Monday, February 05, 2007
Most experts say doctors, rather than patients, have dragged their feet, for several reasons. In short, doctors worry that:
•Patient confidentiality will be compromised in messages sent over the Internet.
•Doctors will be deluged by patient e-mail, which would add hours of uncompensated labor to their work weeks.
•Patients will send e-mail about urgent matters — for, example, heart attack or stroke symptoms — that doctors won't see in time.
I confess, those used to be my reasons for not embracing patient e-mail, but now that I'm using e-mail, here are the real-life problems:
*Patients change their email addresses and don't tell you.
*Patients don't check their email
*Patients won't let the email through their spam blockers
*Patients share email addresses - this is especially true among spouses, so it really isn't private and you can't be sure it is actually the patient who is sending/receiving the information. I have had wives sign their husbands up for the service without their knowledge. (Never had the roles reversed for some reason.)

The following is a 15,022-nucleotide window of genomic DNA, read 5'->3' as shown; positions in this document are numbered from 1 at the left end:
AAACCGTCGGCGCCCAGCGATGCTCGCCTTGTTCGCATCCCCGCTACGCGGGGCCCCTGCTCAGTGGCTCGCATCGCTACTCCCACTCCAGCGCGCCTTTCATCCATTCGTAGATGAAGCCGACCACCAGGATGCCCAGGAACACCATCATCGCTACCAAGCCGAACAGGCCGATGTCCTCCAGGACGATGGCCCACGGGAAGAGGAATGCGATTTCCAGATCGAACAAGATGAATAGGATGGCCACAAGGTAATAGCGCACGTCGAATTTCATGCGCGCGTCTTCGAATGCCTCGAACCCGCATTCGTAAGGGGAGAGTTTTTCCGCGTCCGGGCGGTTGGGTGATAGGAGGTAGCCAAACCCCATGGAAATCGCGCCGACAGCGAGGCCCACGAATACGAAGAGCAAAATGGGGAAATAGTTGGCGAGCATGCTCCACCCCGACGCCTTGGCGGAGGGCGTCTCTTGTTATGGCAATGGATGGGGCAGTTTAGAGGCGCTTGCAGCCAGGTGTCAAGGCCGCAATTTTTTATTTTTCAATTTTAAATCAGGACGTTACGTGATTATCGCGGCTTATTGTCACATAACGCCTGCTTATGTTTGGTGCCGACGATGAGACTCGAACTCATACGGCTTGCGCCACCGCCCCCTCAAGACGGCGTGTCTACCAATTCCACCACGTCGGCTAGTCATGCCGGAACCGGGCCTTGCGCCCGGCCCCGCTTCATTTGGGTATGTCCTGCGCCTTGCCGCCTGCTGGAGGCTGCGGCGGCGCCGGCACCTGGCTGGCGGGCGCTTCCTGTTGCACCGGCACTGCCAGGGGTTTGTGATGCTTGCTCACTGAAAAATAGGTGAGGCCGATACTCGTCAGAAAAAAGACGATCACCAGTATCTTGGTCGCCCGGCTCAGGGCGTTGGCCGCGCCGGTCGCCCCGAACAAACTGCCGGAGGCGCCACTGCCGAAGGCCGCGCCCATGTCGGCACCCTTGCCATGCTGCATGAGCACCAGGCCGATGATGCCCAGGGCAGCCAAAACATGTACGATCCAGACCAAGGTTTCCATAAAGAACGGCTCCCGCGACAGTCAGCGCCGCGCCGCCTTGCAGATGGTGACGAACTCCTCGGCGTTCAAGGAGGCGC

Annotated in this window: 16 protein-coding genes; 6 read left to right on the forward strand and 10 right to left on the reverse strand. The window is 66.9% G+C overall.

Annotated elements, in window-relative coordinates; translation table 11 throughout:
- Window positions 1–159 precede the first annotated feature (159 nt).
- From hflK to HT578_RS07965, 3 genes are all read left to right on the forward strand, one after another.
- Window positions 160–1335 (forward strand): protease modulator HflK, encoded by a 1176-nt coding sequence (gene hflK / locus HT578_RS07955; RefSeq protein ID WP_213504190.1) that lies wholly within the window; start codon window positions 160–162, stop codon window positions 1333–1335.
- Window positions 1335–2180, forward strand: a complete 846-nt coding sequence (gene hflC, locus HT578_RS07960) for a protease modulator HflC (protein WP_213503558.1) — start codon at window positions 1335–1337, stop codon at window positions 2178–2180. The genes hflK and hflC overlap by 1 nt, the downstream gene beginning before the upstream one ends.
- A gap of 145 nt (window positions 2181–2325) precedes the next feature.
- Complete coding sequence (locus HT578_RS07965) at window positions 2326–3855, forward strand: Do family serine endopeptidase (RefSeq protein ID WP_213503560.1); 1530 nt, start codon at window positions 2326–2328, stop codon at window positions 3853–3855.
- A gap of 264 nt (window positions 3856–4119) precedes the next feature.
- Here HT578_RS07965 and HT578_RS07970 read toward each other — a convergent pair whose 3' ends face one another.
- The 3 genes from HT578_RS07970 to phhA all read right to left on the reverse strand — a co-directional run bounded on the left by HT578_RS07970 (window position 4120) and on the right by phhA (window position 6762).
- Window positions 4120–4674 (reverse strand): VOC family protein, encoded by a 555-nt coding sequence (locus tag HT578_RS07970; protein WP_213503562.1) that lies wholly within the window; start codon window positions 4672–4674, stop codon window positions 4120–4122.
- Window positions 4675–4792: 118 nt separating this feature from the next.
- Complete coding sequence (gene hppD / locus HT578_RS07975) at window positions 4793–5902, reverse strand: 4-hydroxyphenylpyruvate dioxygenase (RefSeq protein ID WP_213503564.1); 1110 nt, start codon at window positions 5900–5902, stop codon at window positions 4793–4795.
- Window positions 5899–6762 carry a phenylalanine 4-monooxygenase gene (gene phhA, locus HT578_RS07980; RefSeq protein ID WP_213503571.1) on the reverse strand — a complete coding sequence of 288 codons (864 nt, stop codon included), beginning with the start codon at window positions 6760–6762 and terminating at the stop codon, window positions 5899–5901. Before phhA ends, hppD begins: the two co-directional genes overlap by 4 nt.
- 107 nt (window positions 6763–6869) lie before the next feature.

*Patients forget their passwords to the secure message site. Not sure why this is a problem. The site will send the password to you if you request it, but it is. Perhaps it's because they've changed email addresses and forgotten.
*And yes, there are patients who send messages that are better addressed over the phone because they are emergencies, or urgent cases. I've gotten emails that say "Please answer this within the next five minutes," as if I'm just sitting their waiting for something to pop into my inbox.
Having said all of that, however, I still am very satisfied with electronic communication. It gives me a better way to explain results. I can edit what I'm saying to make it clearer than it might be if I were speaking over the phone, and I can attach web links to sites with more information. The patient can read and re-read the message until they understand it, or failing that, send another message asking for clarification. It is by no means perfect, but it's overall useful. And it doesn't tie up the phone lines.
posted by Sydney on 2/05/2007 08:01:00 PM 1 comments
I agree. I like email for certain things, like patient requests for record releases or to have us fax test results to referring doctors etc. I tend to not reply with test results, due to privacy issues. In general, I like it. It is one more tool in your tool box.